Whether it’s an RPG that tells a story over dozens of hours, or a strategy game that takes months to master, games are often a considerable time investment. For many people this is central to gaming’s appeal: nowhere else in art can you find such complete worlds to lose yourself in or such stern challenges to overcome.
To The Moon, the 2011 story game that made everyone cry, is finally getting a sequel. Titled Finding Paradise, it’s about traversing the memories of another dying patient to fulfill their last wish. This time, it’s the boy (now grown-up) from spin-off A Bird Story. The game will be out late 2016 or early 2017.…
To The Moon was a story-based Steam game that made everyone cry. Years after its release, it just got surprise DLC... in the form of a comic.
I fell in love with To the Moon back in late 2012 after I picked it up in a Steam sale. It is easily one of the most emotional gaming experiences I have ever had. So needless to say, I expected great things from its short sequel A Bird Story. What I didn’t expect was a total lack of words.
If you played To The Moon, you've probably been looking forward to the next game from its creator, Kan Gao. Good news - his follow-up, A Bird Story, will be out on November 5th.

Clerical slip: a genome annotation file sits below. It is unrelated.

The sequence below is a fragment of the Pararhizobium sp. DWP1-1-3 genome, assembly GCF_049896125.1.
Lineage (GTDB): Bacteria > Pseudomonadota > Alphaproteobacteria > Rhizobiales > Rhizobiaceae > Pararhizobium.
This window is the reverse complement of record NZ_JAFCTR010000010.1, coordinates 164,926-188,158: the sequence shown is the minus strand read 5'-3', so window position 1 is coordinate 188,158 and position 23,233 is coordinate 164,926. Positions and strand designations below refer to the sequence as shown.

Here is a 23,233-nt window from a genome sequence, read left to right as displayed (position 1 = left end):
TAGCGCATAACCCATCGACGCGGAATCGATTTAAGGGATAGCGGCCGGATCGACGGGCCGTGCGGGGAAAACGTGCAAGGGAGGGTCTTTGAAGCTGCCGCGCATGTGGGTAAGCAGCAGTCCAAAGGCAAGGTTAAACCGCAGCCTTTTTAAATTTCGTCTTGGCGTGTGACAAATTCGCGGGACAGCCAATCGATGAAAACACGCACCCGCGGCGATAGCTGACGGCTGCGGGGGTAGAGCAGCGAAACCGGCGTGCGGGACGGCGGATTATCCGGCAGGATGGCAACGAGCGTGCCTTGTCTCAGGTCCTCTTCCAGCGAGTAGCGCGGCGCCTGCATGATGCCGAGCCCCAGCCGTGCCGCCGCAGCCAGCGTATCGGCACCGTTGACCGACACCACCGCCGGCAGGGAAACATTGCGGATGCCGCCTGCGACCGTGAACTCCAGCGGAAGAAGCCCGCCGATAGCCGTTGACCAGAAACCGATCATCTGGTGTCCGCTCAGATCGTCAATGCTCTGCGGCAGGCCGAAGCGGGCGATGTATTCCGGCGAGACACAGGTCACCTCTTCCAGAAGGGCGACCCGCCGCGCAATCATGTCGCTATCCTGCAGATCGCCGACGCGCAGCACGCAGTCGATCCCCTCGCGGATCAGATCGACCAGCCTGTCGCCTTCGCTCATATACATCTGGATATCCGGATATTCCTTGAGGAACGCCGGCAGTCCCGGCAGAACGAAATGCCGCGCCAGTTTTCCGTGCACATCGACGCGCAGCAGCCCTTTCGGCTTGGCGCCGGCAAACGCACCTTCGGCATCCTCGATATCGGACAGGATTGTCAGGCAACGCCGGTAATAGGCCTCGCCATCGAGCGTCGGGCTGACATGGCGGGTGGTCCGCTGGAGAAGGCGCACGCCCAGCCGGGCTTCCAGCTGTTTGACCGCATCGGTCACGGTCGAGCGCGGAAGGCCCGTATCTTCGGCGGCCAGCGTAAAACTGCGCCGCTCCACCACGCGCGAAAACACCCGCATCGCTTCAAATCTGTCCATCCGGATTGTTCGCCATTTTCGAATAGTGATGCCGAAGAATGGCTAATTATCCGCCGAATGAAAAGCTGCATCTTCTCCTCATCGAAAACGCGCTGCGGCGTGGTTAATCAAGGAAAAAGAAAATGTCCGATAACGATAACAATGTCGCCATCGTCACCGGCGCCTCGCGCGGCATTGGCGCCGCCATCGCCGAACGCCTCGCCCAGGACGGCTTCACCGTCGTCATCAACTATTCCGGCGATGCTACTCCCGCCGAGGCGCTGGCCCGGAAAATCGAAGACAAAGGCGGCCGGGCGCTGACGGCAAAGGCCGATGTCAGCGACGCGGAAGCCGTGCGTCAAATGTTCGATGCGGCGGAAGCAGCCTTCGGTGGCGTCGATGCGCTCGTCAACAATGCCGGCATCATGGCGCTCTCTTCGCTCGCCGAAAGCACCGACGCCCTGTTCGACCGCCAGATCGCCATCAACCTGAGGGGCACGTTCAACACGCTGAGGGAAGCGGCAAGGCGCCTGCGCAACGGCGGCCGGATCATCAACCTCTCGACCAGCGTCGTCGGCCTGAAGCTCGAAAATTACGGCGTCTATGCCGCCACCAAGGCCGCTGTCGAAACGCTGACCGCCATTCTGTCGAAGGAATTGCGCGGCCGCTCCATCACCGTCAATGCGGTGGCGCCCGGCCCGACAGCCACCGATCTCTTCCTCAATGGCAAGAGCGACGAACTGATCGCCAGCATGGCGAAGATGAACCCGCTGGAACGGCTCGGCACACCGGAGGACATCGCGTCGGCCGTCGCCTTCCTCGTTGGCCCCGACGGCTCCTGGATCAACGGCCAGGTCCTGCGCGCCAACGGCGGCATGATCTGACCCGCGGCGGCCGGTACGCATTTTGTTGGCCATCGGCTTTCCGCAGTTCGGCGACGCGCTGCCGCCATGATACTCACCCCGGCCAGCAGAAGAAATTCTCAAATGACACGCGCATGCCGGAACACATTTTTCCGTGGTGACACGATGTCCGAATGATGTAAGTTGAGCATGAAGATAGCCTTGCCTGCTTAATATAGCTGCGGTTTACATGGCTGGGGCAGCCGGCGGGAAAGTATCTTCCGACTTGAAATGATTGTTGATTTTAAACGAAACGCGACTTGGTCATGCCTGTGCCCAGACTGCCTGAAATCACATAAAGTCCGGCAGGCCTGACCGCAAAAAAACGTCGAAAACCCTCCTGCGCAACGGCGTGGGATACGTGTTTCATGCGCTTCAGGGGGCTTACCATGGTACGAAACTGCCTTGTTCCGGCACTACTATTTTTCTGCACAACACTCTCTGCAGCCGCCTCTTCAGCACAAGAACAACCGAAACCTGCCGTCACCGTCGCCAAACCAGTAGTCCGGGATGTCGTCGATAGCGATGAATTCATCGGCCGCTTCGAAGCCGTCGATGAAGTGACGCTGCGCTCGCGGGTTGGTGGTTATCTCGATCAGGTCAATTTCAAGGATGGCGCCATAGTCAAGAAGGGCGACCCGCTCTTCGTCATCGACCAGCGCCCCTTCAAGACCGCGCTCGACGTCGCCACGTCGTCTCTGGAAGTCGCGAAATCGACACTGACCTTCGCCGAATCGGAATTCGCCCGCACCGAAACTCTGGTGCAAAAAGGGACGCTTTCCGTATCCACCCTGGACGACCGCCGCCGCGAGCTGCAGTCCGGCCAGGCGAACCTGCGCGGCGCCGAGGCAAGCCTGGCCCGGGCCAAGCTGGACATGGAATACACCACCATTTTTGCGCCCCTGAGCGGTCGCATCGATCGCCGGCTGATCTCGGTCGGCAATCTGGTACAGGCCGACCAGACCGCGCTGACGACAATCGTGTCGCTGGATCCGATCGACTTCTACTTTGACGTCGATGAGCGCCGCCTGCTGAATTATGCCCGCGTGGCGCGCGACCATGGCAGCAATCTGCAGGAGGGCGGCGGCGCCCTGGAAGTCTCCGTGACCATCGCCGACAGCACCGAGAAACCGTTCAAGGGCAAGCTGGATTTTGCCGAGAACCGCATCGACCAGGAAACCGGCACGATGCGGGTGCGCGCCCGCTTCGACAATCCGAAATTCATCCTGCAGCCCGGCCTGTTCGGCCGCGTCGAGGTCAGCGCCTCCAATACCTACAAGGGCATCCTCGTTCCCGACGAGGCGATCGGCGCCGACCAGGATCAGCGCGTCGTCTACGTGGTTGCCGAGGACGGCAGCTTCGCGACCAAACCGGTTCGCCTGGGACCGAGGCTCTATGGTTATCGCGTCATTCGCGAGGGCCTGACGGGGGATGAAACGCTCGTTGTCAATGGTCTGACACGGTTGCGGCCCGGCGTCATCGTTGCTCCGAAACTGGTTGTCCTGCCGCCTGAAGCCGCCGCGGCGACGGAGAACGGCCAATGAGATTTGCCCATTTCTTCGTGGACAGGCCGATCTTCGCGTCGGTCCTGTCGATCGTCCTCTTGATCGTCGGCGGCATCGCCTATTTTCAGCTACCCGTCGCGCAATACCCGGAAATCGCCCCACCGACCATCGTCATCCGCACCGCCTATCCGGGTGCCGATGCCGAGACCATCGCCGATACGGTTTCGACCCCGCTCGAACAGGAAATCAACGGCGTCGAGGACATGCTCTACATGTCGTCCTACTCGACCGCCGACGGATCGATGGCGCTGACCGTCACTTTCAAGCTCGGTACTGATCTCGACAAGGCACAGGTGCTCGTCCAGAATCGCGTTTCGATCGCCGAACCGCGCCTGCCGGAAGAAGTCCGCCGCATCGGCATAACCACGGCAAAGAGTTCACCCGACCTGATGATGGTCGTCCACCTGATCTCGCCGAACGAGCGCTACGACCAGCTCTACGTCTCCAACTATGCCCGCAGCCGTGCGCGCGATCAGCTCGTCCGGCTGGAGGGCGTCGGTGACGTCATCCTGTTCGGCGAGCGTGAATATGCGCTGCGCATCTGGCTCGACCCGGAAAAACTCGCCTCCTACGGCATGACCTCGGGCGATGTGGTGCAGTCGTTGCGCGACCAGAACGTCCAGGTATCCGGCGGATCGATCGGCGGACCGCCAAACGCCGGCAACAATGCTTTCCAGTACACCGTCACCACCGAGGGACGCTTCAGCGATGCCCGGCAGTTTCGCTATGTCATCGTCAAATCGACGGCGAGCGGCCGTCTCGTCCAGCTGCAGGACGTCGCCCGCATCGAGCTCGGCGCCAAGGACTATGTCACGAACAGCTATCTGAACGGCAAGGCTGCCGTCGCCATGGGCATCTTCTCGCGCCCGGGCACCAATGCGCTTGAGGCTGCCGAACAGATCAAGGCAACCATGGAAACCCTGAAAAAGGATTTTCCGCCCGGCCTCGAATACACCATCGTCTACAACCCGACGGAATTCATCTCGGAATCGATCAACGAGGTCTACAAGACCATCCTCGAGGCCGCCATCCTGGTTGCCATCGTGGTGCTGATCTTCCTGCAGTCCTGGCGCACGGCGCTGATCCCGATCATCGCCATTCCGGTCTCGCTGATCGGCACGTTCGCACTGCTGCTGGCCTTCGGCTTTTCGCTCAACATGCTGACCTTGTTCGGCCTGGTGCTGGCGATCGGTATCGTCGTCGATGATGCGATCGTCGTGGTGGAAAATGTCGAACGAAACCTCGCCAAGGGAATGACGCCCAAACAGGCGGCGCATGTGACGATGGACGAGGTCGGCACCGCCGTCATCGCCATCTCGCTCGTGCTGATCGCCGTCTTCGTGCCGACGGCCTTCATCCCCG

To the Moon, a lovely and emotionally evocative indie adventure game released in 2011, is getting a sequel... sorta.
To The Moon is now available on Steam, and for its launch week it'll only run you $7.99 instead of its normal $9.99. $10 gets you the version that also includes the soundtrack. That's why To The Moon is in the news this week. But that's not why people keep talking about it.
The wonderfully touching indie game To the Moon will be on Steam soon, creator Kan Gao said on Twitter today. He's still working out the exact date. [Kan Gao]
The gateway to the mind, the self, who you are, what you believe in—the most complex structure in the universe, allegedly—is resting on your shoulders. I speak, of course, of the brain, that strange, wondrous organ that has given rise to many of our crown jewels as a species—science, philosophy, dreams. Thought in…
Hey, why should indie game developers get to have all the bundling fun? Game composers should get to experience the joy of bundling too. I'm glad to see that they finally are.
We've already recognized a whole bunch of the best game soundtracks of 2011. But of course, there are only so many hours in the day—only so much time to play games, and one can only write about so many game soundtracks.
Video games have a language all their own. It's a language that most people understand implicitly—concepts like extra lives, leveling up, experience points, and boss battles have gone mainstream. That language has begun to seep into other media as well—movies like The Matrix, Source Code, and books like those in the …
"When a video game can make us cry," the saying goes, "that is when we will know that games are art." But what if a video game trailer can make us cry?